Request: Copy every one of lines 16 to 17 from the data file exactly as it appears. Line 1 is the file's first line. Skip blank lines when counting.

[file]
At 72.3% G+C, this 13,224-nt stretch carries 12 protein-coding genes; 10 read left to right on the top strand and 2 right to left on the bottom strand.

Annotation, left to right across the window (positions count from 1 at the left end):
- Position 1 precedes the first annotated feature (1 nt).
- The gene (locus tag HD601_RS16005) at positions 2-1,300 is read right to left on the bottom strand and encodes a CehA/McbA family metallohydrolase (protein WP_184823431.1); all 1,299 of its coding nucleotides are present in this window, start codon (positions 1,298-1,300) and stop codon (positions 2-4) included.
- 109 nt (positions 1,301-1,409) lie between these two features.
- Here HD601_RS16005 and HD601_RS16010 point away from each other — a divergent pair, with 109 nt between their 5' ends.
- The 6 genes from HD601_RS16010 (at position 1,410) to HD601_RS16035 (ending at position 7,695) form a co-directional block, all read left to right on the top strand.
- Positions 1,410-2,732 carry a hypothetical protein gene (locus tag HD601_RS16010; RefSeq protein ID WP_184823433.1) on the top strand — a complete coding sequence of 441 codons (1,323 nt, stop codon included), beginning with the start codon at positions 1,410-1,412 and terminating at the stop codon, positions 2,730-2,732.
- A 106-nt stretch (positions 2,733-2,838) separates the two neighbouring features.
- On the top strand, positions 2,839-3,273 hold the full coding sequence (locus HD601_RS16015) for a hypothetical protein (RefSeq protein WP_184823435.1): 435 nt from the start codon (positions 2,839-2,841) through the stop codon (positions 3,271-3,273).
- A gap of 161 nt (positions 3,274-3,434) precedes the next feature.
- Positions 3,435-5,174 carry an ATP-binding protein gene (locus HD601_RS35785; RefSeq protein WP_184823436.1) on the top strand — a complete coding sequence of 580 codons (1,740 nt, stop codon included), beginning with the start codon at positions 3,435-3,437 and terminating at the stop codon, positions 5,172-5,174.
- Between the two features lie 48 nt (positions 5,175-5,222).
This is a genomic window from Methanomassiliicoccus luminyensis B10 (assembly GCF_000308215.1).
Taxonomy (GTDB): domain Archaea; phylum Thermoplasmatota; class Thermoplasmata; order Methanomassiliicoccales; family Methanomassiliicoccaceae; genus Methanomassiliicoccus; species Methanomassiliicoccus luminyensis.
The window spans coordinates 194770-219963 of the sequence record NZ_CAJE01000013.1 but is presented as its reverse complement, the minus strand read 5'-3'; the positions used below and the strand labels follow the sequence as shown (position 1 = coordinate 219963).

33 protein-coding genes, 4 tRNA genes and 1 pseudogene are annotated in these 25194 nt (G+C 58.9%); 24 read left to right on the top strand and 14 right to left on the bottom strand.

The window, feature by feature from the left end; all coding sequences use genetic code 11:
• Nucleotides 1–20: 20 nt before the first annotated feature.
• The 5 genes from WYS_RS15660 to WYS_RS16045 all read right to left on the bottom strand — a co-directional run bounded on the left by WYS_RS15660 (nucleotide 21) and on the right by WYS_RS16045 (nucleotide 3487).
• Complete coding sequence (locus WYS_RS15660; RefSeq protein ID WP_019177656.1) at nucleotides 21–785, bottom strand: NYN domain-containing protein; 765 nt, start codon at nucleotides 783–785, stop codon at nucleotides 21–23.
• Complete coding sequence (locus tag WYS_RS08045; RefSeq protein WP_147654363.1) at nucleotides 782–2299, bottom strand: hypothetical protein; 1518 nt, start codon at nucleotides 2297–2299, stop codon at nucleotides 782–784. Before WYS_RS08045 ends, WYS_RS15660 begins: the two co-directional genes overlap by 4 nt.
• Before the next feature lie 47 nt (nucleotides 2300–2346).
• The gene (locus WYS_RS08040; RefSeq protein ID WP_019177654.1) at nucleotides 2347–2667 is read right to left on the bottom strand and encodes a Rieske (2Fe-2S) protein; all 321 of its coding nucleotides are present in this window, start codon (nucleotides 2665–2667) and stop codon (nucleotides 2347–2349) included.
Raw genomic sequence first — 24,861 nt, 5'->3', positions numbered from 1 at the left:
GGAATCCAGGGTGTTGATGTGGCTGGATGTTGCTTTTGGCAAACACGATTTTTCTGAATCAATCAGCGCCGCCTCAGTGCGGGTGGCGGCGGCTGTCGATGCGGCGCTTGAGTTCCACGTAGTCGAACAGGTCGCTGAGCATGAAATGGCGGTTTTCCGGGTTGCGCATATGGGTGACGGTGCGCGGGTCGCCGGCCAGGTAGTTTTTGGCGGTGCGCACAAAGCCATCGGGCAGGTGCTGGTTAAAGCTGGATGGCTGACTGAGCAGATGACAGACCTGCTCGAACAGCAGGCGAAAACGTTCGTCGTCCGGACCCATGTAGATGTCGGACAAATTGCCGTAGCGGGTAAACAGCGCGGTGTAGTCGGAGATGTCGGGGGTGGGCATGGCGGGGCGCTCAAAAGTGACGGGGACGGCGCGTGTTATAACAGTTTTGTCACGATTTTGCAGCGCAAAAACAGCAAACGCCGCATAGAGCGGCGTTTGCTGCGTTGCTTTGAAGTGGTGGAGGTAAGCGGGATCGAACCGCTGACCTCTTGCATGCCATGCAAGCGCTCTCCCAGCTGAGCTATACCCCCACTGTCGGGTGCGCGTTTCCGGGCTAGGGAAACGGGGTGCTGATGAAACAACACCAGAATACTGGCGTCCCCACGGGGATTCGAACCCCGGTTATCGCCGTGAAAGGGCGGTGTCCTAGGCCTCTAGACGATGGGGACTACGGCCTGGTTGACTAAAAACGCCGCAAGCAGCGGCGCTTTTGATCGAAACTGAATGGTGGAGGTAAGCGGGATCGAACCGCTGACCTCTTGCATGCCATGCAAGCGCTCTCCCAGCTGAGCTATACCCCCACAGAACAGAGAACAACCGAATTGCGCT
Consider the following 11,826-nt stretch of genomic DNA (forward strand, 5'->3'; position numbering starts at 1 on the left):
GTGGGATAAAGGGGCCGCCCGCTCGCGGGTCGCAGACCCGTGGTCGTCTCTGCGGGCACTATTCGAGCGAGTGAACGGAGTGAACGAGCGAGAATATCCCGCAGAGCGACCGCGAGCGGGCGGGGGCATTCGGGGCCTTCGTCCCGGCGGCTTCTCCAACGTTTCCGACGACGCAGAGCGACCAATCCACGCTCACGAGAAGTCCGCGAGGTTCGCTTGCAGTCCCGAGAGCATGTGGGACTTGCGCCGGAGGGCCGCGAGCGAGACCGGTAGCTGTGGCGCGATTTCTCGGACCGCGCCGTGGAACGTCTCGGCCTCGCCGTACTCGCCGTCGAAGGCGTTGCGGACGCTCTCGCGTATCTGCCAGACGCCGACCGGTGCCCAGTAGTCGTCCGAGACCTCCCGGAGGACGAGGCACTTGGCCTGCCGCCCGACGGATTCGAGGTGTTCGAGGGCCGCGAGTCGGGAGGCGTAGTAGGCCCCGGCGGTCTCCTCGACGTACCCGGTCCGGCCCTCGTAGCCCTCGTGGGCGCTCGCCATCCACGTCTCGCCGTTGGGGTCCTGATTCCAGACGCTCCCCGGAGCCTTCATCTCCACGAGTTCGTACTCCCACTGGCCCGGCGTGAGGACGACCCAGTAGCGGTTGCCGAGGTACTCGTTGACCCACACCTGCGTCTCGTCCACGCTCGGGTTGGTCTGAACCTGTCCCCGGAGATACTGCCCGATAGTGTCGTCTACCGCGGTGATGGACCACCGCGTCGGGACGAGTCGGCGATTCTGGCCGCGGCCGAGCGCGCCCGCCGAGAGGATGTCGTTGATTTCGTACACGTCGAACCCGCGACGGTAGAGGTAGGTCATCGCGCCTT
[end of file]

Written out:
The window spans coordinates 194770-219963 of the sequence record NZ_CAJE01000013.1 but is presented as its reverse complement, the minus strand read 5'-3'; the positions used below and the strand labels follow the sequence as shown (position 1 = coordinate 219963).

33 protein-coding genes, 4 tRNA genes and 1 pseudogene are annotated in these 25194 nt (G+C 58.9%); 24 read left to right on the top strand and 14 right to left on the bottom strand.